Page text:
VashonBePrepared has awarded a $10,000 grant to the Sam Yates Community Foundation to help fund the installation of Automated External Defibrillators (AEDs) at more locations around the island.
This support will also help the Foundation improve awareness of how AEDs can save a life during a cardiac event, and help the public know where they can find an AED if one is needed.
“We know from our own family experience that events, such as sudden cardiac arrest can be tragic, and happen to anyone of any age. It’s for this reason [that] we set up the Sam Yates Community Foundation to improve awareness and locations of AEDs on Vashon,” said the Yates family, in a statement. “Our work to this point, in conjunction with Vashon Fire & Rescue (VIFR), has been to identify and register with King County existing AEDs on Vashon. VIFR has recently brought online a new CPR and AED training program that is open to the general public at no cost. Our mission, moving forward, will be to continue our alliance with VIFR, but also to work with Vashon Parks, Vashon’s school district, and other community gathering spots to add AEDs to their venues.”
VashonBePrepared made a promise to the community that all funds associated with the Vashon COVID Relief Fund, including federal reimbursements for expenditures from the original fund, would be utilized for community good.
The organization’s grant to the Sam Yates Community Foundation is in keeping with that commitment.
End of COVID Emergency Declarations
The end of two major COVID emergency declarations signals a significant easing of the ongoing pandemic.
The last of the U.S. federal emergency declarations ended on May 11, affecting the availability and cost of COVID measures such as home testing. The World Health Organization (WHO) also has called an end to the global emergency it declared more than three years ago.
“The emergency phase is over, but COVID is not,” said WHO technical lead for COVID, Dr. Maria Van Kerkhove.
Is COVID in the Rearview Mirror?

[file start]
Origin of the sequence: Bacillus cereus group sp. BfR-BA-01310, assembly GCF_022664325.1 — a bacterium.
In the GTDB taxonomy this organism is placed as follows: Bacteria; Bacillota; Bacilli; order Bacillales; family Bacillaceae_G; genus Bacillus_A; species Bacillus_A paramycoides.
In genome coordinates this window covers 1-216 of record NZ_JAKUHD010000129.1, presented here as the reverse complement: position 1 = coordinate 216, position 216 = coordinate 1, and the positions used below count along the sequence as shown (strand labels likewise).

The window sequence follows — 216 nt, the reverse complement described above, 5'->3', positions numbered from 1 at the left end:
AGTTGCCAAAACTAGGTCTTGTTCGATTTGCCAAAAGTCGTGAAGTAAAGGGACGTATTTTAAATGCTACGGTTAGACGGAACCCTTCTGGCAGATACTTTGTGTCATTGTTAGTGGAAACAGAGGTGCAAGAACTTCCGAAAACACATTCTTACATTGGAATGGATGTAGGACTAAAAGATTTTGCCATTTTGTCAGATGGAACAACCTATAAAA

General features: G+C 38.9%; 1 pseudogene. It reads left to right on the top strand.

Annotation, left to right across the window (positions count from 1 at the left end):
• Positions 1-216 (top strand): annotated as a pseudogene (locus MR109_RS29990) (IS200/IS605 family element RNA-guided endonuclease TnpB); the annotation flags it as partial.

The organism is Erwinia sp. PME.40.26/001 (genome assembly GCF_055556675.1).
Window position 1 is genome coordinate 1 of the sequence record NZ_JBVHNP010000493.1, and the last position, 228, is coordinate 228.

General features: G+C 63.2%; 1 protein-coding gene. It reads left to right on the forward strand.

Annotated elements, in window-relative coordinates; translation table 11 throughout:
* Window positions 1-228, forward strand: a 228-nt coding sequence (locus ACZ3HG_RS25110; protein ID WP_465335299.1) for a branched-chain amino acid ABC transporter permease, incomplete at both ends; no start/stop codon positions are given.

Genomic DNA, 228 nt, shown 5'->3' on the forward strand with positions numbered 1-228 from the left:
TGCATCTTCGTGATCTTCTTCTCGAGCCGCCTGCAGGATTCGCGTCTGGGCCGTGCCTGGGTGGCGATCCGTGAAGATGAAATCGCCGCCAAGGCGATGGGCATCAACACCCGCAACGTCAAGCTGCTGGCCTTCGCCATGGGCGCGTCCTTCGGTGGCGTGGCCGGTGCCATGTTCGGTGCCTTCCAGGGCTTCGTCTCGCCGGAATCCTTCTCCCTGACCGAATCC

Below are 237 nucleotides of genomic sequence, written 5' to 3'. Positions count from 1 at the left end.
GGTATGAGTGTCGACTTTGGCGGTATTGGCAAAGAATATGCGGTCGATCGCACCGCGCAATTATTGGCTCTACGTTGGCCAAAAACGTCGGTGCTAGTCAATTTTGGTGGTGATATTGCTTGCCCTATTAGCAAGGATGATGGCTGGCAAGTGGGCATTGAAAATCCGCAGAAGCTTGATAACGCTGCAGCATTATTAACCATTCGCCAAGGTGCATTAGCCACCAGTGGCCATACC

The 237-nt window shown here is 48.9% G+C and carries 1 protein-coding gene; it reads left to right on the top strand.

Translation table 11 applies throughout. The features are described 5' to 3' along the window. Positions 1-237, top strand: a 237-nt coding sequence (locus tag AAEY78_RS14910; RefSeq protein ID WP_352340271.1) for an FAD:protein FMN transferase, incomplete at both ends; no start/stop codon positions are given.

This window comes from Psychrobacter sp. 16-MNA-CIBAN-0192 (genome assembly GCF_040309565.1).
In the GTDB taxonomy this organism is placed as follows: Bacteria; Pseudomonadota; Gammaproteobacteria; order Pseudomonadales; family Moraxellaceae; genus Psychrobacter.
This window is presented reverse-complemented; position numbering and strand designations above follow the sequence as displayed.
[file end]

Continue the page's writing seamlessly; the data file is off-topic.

COVID deaths in the United States are the lowest they’ve been since March 2020, according to the Centers for Disease Control and Prevention (CDC). However, about 150 people are still dying from COVID every day.
COVID has dropped from third to fourth place among leading causes of death in the U.S., after heart disease, cancer, and accidents/unintentional injuries (including drug overdoses), according to the CDC National Center for Health Statistics.
The CDC has changed which indicators it tracks to determine COVID trends. Given the challenge of getting data on home test results, the CDC has moved to focus surveillance on COVID deaths and hospitalizations, and wastewater sampling.
The end of the formal U.S. COVID emergency declaration also means many federally-subsidized benefits have ended or are being phased out.
For now, access to COVID vaccinations and treatments such as Paxlovid will generally continue to be available at no cost to people with or without health insurance. Those enrolled in Apple Care should be sure to renew when contacted to do so, because the temporary suspension of renewal requirements has ended.
The U.S. Food and Drug Administration (FDA) emergency use authorizations for vaccines, various treatments, and home COVID tests remain in force.
In most cases, telehealth remote medical care arrangements will not be affected.
Advice for COVID Basic Risk Level
VashonBePrepared’s risk level tool is based mostly on COVID hospitalization rates. Some other factors are also evaluated, including COVID virus levels in wastewater in our region.
At the Basic Risk Level, it is recommended to wear an N95 mask indoors in public if you are exposed to COVID or at risk for health or other reasons, or live with or spend time with someone at high risk.
Keep vaccinations up to date, including boosters.
Maintain good ventilation at home and at work, and avoid those with suspected or confirmed COVID.
If exposed to COVID, wear a mask in public and avoid contact with those at high risk for 10 days.
Always home-test if you have symptoms. If you test positive, isolate for at least five days and until you test negative. If immunocompromised, discuss additional prevention actions with your healthcare provider.